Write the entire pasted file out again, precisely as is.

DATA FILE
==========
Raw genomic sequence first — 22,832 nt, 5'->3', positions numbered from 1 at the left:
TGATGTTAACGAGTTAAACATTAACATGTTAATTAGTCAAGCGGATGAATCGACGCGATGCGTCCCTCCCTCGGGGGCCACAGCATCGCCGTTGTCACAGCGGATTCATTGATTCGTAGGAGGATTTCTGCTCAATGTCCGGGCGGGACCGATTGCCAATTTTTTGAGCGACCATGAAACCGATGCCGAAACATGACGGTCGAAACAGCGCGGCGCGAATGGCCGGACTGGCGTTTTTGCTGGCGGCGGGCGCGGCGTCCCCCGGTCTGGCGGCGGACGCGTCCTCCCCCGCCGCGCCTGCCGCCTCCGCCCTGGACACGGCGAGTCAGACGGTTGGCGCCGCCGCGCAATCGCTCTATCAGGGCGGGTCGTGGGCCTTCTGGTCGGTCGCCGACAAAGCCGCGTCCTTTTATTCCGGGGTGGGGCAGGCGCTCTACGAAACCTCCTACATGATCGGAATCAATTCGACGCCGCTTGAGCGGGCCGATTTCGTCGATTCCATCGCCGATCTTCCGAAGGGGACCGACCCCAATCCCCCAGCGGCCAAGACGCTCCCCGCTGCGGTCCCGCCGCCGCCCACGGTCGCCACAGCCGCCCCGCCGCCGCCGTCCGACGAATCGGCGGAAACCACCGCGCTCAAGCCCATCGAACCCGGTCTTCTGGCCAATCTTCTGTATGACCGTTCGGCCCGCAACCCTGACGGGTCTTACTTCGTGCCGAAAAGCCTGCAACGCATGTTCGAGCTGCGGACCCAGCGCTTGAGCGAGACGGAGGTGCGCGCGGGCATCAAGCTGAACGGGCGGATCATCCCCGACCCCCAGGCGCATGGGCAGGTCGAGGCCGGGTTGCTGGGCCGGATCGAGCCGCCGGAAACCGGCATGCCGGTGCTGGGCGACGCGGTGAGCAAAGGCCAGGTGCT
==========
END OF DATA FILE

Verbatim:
Raw genomic sequence first — 22,832 nt, 5'->3', positions numbered from 1 at the left:
TGATGTTAACGAGTTAAACATTAACATGTTAATTAGTCAAGCGGATGAATCGACGCGATGCGTCCCTCCCTCGGGGGCCACAGCATCGCCGTTGTCACAGCGGATTCATTGATTCGTAGGAGGATTTCTGCTCAATGTCCGGGCGGGACCGATTGCCAATTTTTTGAGCGACCATGAAACCGATGCCGAAACATGACGGTCGAAACAGCGCGGCGCGAATGGCCGGACTGGCGTTTTTGCTGGCGGCGGGCGCGGCGTCCCCCGGTCTGGCGGCGGACGCGTCCTCCCCCGCCGCGCCTGCCGCCTCCGCCCTGGACACGGCGAGTCAGACGGTTGGCGCCGCCGCGCAATCGCTCTATCAGGGCGGGTCGTGGGCCTTCTGGTCGGTCGCCGACAAAGCCGCGTCCTTTTATTCCGGGGTGGGGCAGGCGCTCTACGAAACCTCCTACATGATCGGAATCAATTCGACGCCGCTTGAGCGGGCCGATTTCGTCGATTCCATCGCCGATCTTCCGAAGGGGACCGACCCCAATCCCCCAGCGGCCAAGACGCTCCCCGCTGCGGTCCCGCCGCCGCCCACGGTCGCCACAGCCGCCCCGCCGCCGCCGTCCGACGAATCGGCGGAAACCACCGCGCTCAAGCCCATCGAACCCGGTCTTCTGGCCAATCTTCTGTATGACCGTTCGGCCCGCAACCCTGACGGGTCTTACTTCGTGCCGAAAAGCCTGCAACGCATGTTCGAGCTGCGGACCCAGCGCTTGAGCGAGACGGAGGTGCGCGCGGGCATCAAGCTGAACGGGCGGATCATCCCCGACCCCCAGGCGCATGGGCAGGTCGAGGCCGGGTTGCTGGGCCGGATCGAGCCGCCGGAAACCGGCATGCCGGTGCTGGGCGACGCGGTGAGCAAAGGCCAGGTGCT